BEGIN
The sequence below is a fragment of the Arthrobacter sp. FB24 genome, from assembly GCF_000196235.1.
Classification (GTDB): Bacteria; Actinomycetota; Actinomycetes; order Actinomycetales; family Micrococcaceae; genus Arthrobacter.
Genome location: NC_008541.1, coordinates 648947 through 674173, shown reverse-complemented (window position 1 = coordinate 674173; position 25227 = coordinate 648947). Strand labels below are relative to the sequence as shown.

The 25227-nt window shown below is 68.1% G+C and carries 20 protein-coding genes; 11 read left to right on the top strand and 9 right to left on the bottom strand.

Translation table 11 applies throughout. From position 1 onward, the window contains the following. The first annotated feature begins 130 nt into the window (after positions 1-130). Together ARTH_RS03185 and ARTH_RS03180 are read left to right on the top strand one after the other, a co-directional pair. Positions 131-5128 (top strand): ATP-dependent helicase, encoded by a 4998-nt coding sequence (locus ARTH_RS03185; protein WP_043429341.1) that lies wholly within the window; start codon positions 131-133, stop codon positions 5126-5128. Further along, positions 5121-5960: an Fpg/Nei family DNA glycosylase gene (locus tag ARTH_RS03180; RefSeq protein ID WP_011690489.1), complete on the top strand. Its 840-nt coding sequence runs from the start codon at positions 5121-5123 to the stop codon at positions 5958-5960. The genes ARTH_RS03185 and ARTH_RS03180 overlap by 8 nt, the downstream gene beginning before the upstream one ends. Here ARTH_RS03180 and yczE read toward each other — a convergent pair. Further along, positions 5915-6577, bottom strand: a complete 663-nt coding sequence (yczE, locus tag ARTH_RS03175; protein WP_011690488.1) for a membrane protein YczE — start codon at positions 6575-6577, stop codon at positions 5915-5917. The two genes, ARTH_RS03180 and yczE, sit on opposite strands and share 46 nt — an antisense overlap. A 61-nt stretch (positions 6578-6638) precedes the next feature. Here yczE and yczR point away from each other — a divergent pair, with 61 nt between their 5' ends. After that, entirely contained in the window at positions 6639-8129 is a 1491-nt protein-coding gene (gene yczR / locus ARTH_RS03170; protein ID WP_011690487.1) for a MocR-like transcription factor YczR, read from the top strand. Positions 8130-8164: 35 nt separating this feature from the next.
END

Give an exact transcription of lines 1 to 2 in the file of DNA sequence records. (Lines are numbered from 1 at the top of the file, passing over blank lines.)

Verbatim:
The sequence below is a fragment of the Arthrobacter sp. FB24 genome, from assembly GCF_000196235.1.
Classification (GTDB): Bacteria; Actinomycetota; Actinomycetes; order Actinomycetales; family Micrococcaceae; genus Arthrobacter.